Because Metropolis has a very sleek, minimalistic design, there aren’t a lot of superfluous design indicators that lead readers through the magazine. The following are pieces of the design repetition that I’ve noticed throughout each issue and that have helped me gain a sense of where I was in the magazine and what I was looking at.
Contributors – The contributors section is at the front of the book and always includes little blurbs about the writers. The design includes small, circle photos of them. I always recognize this when searching through the beginning pages.
Q&A: This portion always switches fonts so you can distinguish between the two texts.
Object Advertising: The object (chair) includes a number marker next to it which indicates its linkage to the description on the previous page.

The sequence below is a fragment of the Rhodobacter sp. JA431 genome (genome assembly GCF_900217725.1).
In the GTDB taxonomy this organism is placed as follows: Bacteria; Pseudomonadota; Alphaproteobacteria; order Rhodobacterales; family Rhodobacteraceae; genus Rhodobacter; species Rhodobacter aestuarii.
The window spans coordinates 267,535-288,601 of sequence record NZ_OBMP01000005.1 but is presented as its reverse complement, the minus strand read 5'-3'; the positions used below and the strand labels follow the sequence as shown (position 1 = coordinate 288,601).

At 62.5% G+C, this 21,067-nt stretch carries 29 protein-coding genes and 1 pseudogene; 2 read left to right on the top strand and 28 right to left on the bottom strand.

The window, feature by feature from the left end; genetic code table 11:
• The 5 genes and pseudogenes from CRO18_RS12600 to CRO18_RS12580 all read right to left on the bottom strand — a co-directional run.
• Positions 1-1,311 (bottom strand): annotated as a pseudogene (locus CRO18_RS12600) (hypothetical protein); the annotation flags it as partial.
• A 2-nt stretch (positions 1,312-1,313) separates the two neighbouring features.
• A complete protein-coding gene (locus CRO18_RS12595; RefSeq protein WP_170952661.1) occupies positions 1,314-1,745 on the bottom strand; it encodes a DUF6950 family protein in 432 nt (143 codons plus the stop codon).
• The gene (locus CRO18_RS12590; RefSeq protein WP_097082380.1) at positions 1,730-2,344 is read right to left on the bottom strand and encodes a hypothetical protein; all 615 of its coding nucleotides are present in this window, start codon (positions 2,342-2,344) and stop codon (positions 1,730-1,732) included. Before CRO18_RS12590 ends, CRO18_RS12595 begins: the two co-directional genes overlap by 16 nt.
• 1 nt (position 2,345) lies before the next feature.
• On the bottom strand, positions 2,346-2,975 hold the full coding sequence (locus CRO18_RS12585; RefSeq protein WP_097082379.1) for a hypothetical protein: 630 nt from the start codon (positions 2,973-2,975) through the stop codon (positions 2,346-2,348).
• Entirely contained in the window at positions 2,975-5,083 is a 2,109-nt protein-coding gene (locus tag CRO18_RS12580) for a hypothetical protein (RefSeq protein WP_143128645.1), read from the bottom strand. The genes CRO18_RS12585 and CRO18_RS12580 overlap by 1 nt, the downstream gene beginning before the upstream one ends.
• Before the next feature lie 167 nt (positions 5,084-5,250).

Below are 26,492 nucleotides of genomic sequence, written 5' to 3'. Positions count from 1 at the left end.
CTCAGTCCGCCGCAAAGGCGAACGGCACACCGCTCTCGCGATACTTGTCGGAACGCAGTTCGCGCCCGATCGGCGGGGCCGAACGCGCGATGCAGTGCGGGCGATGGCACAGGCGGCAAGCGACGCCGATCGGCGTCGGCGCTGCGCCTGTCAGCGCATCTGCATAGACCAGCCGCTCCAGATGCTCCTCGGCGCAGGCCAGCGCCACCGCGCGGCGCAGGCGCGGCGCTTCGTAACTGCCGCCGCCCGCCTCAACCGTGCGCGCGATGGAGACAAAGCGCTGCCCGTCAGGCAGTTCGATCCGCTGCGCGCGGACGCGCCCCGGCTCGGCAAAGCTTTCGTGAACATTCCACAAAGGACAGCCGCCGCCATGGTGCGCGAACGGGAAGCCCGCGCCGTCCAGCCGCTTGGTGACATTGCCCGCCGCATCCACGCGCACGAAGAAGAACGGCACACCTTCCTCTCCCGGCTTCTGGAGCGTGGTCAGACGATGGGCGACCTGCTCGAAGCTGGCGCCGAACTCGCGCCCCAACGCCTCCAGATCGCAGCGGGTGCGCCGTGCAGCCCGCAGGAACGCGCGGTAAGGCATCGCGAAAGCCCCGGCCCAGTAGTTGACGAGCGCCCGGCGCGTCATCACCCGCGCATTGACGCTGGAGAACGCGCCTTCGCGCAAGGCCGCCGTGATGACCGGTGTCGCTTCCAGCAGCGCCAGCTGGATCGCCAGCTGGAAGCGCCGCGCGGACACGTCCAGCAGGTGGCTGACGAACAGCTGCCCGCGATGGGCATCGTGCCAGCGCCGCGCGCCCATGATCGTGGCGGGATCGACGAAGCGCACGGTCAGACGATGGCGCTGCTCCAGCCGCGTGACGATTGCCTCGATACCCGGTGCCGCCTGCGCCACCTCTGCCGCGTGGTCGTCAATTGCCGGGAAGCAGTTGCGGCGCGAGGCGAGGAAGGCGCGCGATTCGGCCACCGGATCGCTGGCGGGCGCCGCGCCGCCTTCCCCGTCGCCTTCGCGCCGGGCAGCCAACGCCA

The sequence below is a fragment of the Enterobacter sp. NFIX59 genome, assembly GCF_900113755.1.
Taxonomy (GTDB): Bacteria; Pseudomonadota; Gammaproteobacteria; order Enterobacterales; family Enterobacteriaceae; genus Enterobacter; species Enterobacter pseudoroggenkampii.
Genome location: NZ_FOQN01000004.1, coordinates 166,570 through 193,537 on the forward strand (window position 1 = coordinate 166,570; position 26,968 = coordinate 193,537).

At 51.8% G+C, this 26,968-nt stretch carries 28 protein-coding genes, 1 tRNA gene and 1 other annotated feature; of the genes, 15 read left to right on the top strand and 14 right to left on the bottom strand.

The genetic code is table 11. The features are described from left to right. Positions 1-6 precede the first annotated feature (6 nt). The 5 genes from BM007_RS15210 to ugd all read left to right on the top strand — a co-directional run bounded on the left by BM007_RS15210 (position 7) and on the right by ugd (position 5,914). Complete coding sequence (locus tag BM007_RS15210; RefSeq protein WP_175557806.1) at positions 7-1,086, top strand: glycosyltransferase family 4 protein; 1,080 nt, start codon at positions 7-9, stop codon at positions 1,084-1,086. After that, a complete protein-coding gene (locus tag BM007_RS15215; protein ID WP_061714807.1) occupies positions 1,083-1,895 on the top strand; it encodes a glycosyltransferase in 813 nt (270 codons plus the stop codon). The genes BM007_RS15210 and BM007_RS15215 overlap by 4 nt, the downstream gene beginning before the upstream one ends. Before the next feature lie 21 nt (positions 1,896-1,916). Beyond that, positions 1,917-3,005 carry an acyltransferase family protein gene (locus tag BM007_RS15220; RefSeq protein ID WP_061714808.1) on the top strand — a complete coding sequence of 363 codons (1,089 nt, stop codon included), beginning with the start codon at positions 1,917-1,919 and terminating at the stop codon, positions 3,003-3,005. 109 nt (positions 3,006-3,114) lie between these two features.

Multi-Subhead Features: Some issues comes with one, extensive feature that must be broken down into sections. This feature on new design in Mexico City has six subheads.
Sponsored-Content: The special native advertising article is always coated in a different color with text that is slightly darker than that background color. In this case, it’s light blue with royal blue text. *This is key to letting the reader know that they are not reading something originally reported. I like that Metropolis color coats these pages because I don’t usually read them. I can easily skip right over something that is so obviously marked.
Tombstone: Each article, long or short, has its ending marked by Metropolis’s tombstone: M. Many magazines do this. Some include solid, black boxes. But this one is very graphically unique and appropriate.
Pull quotes: We’ve discussed this before but pull quotes always look like this and are in this font. It’s helpful for readers to be able to pick out major thoughts from each article using these.
Profiles: Each profile at the front of the book contains a circular image of the person being profiled.